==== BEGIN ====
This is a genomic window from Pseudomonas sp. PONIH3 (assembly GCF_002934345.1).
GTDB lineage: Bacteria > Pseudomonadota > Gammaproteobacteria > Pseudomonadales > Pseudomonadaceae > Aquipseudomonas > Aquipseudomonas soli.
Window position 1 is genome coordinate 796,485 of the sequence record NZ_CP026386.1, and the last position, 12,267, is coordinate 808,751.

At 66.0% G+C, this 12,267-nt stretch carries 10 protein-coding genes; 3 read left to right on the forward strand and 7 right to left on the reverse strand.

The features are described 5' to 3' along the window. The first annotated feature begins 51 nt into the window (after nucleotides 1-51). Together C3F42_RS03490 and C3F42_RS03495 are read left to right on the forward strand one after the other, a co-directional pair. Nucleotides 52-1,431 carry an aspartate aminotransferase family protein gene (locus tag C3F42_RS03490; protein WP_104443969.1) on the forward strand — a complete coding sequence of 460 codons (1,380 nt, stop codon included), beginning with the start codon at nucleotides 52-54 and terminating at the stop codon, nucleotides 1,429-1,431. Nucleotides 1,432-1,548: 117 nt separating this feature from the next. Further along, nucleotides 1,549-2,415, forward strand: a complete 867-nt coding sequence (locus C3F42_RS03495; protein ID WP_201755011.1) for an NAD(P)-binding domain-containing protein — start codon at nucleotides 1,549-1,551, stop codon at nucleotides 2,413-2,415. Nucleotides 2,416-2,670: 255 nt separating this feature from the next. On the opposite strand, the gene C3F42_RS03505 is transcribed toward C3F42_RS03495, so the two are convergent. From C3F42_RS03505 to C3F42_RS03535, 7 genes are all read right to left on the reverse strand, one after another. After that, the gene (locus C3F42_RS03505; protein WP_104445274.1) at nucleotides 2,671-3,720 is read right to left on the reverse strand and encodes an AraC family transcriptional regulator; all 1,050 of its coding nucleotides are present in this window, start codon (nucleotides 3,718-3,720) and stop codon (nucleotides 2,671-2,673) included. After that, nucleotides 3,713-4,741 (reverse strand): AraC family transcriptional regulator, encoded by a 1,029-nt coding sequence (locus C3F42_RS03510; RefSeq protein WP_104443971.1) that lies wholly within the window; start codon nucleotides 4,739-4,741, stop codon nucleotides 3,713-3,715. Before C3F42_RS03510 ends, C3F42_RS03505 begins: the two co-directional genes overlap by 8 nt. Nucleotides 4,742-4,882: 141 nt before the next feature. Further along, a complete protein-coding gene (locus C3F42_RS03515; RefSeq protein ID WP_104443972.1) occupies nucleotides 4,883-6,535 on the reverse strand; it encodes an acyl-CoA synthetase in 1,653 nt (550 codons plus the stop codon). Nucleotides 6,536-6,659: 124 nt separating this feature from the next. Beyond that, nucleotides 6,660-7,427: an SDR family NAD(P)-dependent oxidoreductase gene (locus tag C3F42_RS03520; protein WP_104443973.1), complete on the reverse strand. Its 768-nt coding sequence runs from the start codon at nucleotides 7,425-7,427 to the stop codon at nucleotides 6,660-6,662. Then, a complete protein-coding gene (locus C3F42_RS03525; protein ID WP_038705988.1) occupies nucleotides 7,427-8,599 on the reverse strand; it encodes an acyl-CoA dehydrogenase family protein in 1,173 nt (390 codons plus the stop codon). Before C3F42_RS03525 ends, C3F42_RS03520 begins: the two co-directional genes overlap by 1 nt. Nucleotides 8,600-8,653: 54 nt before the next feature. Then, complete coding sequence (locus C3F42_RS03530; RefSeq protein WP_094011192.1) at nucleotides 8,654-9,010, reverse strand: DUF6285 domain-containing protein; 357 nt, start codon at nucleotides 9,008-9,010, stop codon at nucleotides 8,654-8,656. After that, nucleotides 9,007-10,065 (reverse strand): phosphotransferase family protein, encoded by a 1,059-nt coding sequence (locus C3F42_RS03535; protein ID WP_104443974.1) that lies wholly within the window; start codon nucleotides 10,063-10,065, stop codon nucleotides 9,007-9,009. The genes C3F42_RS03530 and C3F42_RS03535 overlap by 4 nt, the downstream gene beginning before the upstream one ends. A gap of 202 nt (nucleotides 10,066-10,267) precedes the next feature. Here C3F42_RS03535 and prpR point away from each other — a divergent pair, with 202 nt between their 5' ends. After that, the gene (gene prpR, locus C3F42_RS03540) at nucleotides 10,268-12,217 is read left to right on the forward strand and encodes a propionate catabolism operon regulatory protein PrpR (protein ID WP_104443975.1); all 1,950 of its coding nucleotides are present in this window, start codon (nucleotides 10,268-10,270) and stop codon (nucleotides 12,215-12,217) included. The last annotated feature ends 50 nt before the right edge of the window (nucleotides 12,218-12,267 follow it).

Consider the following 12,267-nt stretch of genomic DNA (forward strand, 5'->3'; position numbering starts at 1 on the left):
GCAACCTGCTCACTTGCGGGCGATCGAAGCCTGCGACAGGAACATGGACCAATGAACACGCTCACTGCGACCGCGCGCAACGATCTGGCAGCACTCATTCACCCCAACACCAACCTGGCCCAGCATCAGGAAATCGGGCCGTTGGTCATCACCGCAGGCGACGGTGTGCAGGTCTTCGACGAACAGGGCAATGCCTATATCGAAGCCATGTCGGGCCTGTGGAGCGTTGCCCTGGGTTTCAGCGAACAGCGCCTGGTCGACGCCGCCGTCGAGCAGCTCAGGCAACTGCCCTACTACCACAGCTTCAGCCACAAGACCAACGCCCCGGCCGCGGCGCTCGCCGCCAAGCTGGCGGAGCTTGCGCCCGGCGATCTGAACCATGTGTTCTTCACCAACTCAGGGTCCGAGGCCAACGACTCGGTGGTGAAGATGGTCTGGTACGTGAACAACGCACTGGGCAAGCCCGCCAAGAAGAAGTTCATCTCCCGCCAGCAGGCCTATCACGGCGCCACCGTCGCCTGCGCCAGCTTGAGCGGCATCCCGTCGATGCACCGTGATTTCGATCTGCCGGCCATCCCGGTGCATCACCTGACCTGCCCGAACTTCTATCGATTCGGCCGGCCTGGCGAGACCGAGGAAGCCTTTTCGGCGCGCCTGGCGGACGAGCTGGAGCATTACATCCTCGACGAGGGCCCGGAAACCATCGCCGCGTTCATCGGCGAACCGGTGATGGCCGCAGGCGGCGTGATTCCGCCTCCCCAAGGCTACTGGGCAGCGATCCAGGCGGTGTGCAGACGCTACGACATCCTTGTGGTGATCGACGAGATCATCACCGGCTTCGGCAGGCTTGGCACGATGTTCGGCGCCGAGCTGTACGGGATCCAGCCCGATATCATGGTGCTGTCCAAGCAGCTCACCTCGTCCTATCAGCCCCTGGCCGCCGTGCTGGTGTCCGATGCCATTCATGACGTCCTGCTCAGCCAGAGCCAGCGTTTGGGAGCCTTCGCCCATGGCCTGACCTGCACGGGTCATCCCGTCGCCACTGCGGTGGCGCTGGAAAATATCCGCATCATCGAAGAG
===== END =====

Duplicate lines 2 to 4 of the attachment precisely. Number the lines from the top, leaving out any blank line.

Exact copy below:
GTDB lineage: Bacteria > Pseudomonadota > Gammaproteobacteria > Pseudomonadales > Pseudomonadaceae > Aquipseudomonas > Aquipseudomonas soli.
Window position 1 is genome coordinate 796,485 of the sequence record NZ_CP026386.1, and the last position, 12,267, is coordinate 808,751.

At 66.0% G+C, this 12,267-nt stretch carries 10 protein-coding genes; 3 read left to right on the forward strand and 7 right to left on the reverse strand.